Madame de Rosemonde writes to the Présidente de Tourvel, dictating through her maid, Adélaide, on account of her rheumatism in Letter One Hundred and Twelve, to express her friendship for, and sympathy with, the troubled woman.

In Letter One Hundred and Thirteen, the Marquise de Merteuil informs the Vicomte de Valmont that Paris society has begun to remark upon his prolonged absence. She also mentions that she has begun to tire of her lover, the Chevalier de Belleroche, and that the Chevalier Danceny is to be his successor. Apparently, the Marquise is also awaiting the outcome of a lawsuit.

Tourvel replies to Madame de Rosemonde's kind note (Letter One Hundred and Fourteen) with more worries. She has heard that Valmont is sick, and since he has suddenly stopped writing to her, she is concerned that it may be serious.

Meanwhile, the Vicomte composes a letter to Merteuil (Letter One Hundred and Fifteen) to brag about his current exploits with Cécile and his adventures to come with the Présidente. He also advises Merteuil to leave Danceny to someone a little closer to his own age.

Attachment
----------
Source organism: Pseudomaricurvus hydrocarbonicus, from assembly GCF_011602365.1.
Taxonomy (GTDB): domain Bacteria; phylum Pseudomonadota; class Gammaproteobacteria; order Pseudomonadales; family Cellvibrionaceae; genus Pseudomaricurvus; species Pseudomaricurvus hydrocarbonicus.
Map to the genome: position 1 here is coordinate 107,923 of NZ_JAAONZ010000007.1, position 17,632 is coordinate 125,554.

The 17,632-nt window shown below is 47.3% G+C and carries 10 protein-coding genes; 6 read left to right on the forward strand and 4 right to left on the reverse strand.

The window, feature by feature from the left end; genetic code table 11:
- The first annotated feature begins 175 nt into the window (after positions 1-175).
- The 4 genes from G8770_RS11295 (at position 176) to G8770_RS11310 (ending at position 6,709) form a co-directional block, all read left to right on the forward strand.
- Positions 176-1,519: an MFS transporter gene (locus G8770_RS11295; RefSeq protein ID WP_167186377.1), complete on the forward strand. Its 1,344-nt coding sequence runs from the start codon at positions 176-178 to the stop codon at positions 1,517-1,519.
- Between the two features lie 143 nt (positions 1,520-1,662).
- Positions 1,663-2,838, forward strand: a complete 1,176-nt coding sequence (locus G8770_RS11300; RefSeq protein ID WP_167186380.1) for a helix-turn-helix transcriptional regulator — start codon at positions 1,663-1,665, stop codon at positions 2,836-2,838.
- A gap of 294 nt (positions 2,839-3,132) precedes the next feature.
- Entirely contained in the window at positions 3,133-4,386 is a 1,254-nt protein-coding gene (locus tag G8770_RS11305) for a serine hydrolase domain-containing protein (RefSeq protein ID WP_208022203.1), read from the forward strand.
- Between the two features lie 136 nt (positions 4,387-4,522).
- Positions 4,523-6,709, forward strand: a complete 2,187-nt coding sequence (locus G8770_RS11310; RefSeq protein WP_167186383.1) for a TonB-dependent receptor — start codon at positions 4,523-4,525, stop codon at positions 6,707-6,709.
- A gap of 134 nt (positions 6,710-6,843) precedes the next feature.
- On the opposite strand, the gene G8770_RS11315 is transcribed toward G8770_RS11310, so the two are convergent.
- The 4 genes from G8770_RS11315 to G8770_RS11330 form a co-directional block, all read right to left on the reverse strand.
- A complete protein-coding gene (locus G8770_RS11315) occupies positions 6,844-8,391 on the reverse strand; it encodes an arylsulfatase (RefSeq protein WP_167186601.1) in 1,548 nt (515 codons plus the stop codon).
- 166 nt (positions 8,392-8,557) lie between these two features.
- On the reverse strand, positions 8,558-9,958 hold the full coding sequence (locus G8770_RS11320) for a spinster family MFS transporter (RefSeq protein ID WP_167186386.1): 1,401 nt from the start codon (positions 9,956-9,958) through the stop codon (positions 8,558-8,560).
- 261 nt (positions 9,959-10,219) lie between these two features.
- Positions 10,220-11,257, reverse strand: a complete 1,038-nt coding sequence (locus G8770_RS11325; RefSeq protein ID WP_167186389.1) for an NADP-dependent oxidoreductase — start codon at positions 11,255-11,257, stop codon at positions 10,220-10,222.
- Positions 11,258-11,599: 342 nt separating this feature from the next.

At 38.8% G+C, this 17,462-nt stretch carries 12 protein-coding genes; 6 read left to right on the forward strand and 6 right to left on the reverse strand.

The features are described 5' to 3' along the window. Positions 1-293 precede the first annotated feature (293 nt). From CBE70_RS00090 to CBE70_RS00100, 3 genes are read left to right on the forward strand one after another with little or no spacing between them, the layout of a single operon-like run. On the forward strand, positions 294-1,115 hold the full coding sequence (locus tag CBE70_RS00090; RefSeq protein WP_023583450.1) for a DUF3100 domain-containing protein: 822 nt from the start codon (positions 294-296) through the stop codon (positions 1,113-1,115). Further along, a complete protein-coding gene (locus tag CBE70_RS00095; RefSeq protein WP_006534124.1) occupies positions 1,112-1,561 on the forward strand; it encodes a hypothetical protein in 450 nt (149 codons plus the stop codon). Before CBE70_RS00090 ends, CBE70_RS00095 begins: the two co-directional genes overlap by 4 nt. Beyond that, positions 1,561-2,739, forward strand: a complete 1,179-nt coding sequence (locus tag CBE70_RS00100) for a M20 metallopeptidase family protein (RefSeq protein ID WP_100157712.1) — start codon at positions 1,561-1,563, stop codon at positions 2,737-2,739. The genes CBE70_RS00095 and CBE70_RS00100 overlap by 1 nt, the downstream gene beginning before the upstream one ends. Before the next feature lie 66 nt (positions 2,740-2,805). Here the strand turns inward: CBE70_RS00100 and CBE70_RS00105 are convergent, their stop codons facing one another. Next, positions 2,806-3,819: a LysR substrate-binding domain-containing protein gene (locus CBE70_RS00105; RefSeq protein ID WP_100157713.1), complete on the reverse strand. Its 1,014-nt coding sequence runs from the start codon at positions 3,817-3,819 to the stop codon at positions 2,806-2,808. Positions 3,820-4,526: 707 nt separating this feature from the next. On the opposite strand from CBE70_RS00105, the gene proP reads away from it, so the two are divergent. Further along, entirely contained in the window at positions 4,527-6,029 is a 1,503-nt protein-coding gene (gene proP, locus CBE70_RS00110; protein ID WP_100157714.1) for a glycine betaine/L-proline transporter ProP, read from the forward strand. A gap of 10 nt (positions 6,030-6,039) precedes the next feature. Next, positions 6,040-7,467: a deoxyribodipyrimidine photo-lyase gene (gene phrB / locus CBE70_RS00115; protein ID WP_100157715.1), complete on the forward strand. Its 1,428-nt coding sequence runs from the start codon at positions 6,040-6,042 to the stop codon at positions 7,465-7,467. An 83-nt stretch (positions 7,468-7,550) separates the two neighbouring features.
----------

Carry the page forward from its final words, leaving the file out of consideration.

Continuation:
Danceny himself, in his latest letter to Cécile (Letter One Hundred and Sixteen), is filled with doubts. He remarks on how charming the Marquise de Merteuil has been of late, and how much he longs to hear a confirmation of Cécile's feelings for him.

Cécile replies (Letter One Hundred and Seventeen) coyly. She queries whether Danceny appreciates the trouble she has to go to communicate with him at all, and questions whether he appreciate her unhappiness, forced as she is to marry the Comte de Gercourt. She closes by complimenting the Vicomte Valmont on his efforts to keep them in communication.